At that time the Rhine had been a favorite subject of of poets and painters for half a century (see Kiewitz 2003). But when Müller wrote and published his contribution to this genre it took on an additional meaning. It was the year of the so-called Rhine-crisis (see Cepl-Kaufmann, pp. 168-180; Wikipedia). The French Government laid claim to the Left Bank of the Rhine and that led to heated reactions in Germany. Many poets felt it necessary to raise their voice (see Kiewitz, pp. 192-202). Nicolaus Becker's wildly successful "Sie sollen ihn nicht haben den freien deutschen Rhein" was sung everywhere and Max Schneckenburger wrote the infamous "Die Wacht am Rhein" ("Es braust ein Ruf wie Donnerhall"). In this context even an apolitical-sounding home song obtained a political overtone. No matter if it was intended or not, both the author and the readers were of course aware of what was happening at that time.

Müller's Junge Lieder was well received by the critics and the reviews were mostly positive. "Mein Herz ist am Rhein" nearly always received special praise and its relationship to Burns' song was also acknowledged (see f. ex. Athenaeum 1, 1841, p. 443; Blätter für literarische Unterhaltung 2, 1842, p. 486). One critic praised it as a "successful emulation of Burns' well-known poem" (Deutsche Jahrbücher für Wissenschaft und Kunst 5, 1842, p. 315). Even in later years Müller's reference to Burns was regularly mentioned by literature historians and anthologists who commented on this poem (s. f. ex. Hub 1874, p. 263).

It was surely the most successful piece from the Junge Lieder and would be reprinted regularly during the next decades: at first in Müller's own publications like the Rheinbuch (1855, bef. p. 1) and his collected works, the Dichtungen eines Rheinischen Poeten (here 4th ed., 1871, Vol. 1, p. 3) but then also in periodicals, for example in the Illustriertes Unterhaltungsblatt (1876, p. 204), in anthologies like Stern's Fünfzig Jahre deutscher Dichtung (1877, p. 885) and in collections of Rhine songs like this little booklet from the turn of the century, a souvenir by a wine tavern in Berlin (at the Internet Archive):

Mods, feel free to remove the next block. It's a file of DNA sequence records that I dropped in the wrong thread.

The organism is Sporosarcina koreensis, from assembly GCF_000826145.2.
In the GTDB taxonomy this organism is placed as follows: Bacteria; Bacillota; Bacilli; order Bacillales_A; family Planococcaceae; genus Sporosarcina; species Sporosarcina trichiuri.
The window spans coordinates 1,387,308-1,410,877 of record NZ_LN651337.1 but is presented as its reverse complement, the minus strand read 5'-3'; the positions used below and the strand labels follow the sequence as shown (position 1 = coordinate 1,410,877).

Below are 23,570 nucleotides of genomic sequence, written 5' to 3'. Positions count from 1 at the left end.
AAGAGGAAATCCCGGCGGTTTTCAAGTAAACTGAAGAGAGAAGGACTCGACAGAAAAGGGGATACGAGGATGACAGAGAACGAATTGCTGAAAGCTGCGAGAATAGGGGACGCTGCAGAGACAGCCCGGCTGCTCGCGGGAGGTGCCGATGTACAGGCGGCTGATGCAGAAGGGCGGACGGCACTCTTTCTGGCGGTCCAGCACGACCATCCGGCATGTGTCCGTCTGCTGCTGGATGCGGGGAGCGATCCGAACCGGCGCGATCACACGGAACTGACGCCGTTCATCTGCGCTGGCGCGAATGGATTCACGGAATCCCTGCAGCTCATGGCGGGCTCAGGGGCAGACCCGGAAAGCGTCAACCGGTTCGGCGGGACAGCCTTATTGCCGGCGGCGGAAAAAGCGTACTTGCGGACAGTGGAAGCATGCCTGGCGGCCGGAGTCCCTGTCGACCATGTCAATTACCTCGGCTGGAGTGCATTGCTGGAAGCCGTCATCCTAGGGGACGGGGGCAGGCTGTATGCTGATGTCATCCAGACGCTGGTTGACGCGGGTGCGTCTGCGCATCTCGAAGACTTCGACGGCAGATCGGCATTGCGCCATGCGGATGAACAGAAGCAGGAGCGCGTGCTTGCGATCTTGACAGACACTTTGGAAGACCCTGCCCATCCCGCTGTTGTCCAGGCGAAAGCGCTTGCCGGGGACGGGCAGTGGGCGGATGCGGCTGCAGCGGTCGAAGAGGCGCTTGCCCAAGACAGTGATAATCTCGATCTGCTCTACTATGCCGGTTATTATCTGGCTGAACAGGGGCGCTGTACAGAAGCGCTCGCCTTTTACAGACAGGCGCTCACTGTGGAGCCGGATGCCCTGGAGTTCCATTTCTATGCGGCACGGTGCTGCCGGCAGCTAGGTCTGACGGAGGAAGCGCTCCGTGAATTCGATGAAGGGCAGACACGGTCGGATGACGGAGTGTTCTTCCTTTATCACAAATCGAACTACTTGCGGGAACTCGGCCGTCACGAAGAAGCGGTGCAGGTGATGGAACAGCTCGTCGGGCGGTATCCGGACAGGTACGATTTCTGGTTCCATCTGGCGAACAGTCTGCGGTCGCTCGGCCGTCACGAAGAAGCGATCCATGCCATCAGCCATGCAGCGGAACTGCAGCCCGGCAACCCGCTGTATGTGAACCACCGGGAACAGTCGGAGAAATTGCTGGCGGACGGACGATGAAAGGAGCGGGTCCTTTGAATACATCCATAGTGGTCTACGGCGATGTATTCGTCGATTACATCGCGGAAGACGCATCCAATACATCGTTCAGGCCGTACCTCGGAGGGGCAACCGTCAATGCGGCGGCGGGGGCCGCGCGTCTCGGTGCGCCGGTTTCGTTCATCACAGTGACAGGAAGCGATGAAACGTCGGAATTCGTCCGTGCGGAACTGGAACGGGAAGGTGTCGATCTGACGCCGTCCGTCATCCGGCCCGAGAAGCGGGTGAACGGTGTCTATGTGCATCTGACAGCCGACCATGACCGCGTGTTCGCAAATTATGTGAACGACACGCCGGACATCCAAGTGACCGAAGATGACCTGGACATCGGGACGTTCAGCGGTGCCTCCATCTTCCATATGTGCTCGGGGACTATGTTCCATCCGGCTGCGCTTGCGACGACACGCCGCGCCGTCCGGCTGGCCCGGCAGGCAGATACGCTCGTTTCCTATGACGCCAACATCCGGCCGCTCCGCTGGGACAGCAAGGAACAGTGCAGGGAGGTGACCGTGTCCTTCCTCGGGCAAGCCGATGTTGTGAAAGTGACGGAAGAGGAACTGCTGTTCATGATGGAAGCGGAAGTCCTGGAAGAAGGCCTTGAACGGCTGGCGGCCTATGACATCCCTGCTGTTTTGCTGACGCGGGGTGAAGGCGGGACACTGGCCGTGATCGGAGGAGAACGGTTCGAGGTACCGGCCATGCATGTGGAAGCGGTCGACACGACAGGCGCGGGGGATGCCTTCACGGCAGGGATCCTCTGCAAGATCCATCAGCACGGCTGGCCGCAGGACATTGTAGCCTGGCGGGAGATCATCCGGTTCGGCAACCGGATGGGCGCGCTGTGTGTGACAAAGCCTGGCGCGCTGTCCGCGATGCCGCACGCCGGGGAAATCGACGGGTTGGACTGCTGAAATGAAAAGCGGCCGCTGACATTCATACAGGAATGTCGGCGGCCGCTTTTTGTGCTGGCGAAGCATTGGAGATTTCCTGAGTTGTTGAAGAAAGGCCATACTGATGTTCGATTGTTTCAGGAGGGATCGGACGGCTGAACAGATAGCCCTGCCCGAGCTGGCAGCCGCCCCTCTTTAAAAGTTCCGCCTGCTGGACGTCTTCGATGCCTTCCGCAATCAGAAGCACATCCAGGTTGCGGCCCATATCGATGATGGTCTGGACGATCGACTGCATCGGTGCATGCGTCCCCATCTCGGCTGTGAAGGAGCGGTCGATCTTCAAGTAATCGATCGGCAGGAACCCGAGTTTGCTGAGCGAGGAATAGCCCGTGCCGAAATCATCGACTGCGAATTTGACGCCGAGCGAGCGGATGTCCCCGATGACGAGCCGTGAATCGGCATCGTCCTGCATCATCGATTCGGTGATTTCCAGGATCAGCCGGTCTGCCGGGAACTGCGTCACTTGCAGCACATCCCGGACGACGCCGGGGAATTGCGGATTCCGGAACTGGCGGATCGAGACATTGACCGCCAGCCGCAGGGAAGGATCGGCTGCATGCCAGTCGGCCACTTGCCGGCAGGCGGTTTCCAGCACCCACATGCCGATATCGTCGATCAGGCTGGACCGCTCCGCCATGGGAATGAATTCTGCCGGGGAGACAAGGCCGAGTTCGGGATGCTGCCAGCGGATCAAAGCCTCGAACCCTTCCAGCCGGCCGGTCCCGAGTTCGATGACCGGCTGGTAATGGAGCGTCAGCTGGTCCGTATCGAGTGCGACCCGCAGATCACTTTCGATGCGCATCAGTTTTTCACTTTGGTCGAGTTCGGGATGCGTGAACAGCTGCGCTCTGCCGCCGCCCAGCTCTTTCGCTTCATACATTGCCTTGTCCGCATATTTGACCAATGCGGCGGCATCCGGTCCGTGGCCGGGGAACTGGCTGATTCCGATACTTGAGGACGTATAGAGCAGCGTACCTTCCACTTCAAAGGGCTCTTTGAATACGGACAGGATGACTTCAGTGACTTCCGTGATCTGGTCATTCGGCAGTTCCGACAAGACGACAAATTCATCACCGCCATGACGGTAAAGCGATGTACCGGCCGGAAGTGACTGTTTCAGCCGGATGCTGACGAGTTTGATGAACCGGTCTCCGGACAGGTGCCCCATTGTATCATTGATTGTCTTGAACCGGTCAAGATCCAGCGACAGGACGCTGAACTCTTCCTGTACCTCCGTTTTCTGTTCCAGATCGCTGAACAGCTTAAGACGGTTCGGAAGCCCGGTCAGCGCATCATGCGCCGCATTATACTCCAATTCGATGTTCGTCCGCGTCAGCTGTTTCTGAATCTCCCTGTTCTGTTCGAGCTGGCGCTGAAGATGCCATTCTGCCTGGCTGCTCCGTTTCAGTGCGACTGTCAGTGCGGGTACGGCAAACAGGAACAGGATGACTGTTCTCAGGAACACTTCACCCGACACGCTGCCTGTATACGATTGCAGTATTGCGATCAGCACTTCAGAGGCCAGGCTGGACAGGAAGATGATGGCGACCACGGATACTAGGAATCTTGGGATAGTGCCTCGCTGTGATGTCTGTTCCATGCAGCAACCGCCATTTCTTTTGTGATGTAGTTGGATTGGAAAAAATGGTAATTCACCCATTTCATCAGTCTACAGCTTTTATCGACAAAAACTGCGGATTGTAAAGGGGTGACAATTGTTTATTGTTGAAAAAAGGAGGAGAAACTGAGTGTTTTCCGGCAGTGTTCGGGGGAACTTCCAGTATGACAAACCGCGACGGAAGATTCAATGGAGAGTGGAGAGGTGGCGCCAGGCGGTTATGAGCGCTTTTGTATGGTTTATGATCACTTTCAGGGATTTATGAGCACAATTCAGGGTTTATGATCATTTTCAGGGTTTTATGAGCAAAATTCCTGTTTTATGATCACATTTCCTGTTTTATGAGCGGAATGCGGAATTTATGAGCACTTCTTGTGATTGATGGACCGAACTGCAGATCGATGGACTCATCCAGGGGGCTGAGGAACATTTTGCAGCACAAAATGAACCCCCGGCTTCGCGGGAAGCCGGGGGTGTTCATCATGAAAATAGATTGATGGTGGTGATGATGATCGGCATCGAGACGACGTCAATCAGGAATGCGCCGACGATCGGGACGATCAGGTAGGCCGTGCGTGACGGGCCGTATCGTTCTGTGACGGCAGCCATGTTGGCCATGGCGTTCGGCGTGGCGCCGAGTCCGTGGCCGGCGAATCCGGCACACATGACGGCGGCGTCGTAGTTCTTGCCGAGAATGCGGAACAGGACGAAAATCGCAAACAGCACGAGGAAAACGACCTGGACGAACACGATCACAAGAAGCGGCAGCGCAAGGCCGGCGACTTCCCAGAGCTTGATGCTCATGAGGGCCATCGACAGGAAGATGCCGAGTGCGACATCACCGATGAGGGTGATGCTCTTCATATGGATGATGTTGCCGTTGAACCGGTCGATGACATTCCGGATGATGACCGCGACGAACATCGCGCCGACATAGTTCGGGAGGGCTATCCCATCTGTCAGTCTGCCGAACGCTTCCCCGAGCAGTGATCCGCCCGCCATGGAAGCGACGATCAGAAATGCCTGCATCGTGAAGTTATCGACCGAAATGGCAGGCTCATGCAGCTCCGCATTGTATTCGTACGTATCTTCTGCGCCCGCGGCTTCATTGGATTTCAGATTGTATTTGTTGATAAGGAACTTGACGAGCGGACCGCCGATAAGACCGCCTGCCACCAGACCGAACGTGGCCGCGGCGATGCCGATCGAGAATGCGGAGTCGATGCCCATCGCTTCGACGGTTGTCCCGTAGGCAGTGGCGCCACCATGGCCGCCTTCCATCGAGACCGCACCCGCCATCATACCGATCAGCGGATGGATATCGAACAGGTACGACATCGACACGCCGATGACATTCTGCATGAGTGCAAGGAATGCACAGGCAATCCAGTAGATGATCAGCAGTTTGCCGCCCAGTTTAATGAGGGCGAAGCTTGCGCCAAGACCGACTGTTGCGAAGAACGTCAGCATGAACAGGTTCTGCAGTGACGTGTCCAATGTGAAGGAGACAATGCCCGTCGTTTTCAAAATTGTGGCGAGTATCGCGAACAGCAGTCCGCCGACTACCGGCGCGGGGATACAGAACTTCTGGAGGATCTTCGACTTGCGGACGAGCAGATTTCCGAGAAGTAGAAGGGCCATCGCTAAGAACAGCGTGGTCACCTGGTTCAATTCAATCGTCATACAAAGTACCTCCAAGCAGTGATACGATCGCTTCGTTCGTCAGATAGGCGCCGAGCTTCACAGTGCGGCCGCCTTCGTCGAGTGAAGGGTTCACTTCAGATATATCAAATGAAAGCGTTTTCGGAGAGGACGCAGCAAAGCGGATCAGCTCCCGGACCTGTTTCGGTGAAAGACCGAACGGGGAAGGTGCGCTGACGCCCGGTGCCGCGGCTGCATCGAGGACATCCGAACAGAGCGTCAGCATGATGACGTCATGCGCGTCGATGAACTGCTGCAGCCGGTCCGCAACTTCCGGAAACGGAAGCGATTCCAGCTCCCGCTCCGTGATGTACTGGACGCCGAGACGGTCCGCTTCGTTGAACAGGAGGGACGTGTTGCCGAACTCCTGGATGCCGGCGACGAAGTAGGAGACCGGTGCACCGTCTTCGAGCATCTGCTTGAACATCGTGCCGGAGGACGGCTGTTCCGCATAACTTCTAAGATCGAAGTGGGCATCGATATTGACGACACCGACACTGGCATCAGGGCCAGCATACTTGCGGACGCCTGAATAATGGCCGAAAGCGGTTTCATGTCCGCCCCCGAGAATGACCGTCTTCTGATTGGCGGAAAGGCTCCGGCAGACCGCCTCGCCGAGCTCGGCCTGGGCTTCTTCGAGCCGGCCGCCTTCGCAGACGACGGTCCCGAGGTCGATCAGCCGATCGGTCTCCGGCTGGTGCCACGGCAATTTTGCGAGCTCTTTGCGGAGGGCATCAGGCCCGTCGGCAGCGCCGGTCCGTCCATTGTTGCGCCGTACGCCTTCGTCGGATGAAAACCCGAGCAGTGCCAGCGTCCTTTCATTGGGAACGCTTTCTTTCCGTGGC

In Germany the 19th century was the era of the Lied. Composers set to music all kinds of poetry, both translations - like Burns' songs - and original German texts. Interesting new anthologies by both major and minor poets were always welcome. This was also the case with Müller's works. His poems sounded mostly quite simple and they had a certain formulaic quality (see Loos 1989, p. 118). A considerable number of them were provided with melodies by contemporary composers (see Luchtenberg I, pp. 158-9; II, pp. 497-507). 

The Junge Lieder were particularly successful in this respect. Müller himself later noted: "Die Musiker fielen wie toll über die sangbaren Lieder her" (Luchtenberg I, p. 159). Heinrich Marschner, for example, seems to have been very fond of these texts: between 1842 and 1845 he published four volumes with 21 songs taken from Müller's anthology (op. 118, 123, 126 129; see Bibliographie Marschner, at Lied-Portal, GMG). "Mein Herz ist am Rheine" was already included in an earlier publication of seven Lieder, with the texts otherwise mostly by Friedrich Rückert (op. 115, 1842, No. 7, pp. 21-3, at SLUB).